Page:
Henry Groper a struggling Optician, gets married to Eleanor to her Father's dismay. But on their wedding day, Henry is told he has 30 days to make a go of his business or else his Father ... See full summary »

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Cast

Complete credited cast:
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Henry Groper, Optician
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Sally Starr ...
Eleanor
Clyde Fillmore ...
Buddy
Jack Squires ...
Stooge
Jack Hartley ...
Stooge
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Storyline

Henry Groper a struggling Optician, gets married to Eleanor to her Father's dismay. But on their wedding day, Henry is told he has 30 days to make a go of his business or else his Father In-law will set him up in a Rag and bone junk trade to support his daughter. With an early appearance of Danny Kaye as one of Henry Gropers patients. Written by dbond201

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KEEP BOTH EYES ON THESE TWO (original poster - all caps)

Genres:

Comedy | Short

Certificate:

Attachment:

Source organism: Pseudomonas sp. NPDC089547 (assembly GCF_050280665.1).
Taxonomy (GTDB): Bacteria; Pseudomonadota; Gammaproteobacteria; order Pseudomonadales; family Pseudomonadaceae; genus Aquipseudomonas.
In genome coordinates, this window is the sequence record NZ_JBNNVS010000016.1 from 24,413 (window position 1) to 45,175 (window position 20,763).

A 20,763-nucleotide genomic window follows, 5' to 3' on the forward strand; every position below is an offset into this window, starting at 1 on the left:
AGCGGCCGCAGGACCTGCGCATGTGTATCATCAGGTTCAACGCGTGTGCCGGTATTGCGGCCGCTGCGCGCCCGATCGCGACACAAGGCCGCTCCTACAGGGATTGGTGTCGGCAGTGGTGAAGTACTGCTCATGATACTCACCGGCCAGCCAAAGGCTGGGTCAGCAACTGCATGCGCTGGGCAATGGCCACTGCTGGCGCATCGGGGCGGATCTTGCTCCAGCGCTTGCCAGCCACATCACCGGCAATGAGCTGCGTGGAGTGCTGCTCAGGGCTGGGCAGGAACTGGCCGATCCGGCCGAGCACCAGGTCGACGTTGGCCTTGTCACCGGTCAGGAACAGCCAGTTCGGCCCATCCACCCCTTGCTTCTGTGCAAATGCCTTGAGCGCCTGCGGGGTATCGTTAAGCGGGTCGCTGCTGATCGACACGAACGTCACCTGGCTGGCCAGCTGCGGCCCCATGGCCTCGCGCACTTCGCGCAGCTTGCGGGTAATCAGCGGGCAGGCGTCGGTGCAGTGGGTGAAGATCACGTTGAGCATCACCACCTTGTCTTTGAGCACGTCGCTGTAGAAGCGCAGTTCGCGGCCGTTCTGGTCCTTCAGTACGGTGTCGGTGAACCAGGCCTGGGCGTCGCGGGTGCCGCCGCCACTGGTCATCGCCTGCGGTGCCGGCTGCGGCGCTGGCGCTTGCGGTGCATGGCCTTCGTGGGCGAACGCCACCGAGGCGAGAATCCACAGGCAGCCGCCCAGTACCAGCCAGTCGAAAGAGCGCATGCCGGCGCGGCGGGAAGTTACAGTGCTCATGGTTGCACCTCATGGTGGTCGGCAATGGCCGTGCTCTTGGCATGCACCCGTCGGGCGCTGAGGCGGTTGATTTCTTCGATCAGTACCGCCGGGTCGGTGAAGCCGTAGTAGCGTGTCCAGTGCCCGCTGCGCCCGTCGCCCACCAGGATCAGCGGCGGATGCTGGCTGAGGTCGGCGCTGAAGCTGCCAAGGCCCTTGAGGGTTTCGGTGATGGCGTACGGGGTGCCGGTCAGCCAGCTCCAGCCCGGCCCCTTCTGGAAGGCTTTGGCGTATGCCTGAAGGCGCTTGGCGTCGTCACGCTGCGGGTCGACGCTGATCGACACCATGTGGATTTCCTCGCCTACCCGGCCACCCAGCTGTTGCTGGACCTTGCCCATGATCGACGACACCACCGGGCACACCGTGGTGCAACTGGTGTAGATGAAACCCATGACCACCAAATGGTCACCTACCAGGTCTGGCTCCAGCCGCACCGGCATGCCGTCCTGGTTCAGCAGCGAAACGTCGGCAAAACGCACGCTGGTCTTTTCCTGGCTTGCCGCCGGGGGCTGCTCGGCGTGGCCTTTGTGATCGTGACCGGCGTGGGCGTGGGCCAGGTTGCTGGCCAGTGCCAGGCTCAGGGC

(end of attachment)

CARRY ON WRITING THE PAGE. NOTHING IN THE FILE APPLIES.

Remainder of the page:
Passed | See all certifications »
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Release Date:

21 January 1938 (USA)  »

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(Western Electric Mirrophonic Recording)

Aspect Ratio:

1.37 : 1
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Did You Know?

Connections

Edited into The Birth of a Star (1944) See more »

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User Reviews

Horrible
18 March 2007 | by (United States) – See all my reviews

Danny Kaye plays an unfortunate patient who goes to an eye doctor who proceeds to blind him. Really funny idea! The humor is supposed to be in Kaye's dialect as he is being tortured by the doctor. I was appalled by the entire film. This was the first Educational two-reeler I ever saw and it put a bad taste in my mouth concerning the studio. Not only was the film cheap looking, but it was unfunny. No wonder Kaye never wanted to discuss his early short subjects. Since that time, I have seen a good amount of Educationals. Educational said that their shorts were "The Spice of the Program". This film marked the end of the road for Educational. The films had been distributed by Fox and Fox finally dropped them. The Educational silents of the 1920s look good, but by the 1930s, they really started to look cheap. Kaye's other Educationals, while not great, are better. Bob Hope made his film debut in an Educational short which is just a tad better than this one. Some of the Buster Keaton and Harry Langdon Educationals are pleasant. The Ritz Brothers' "Hotel Anchovy" is a scream. It proves that while Educational was cheap, they were not inept at making funny comedies.


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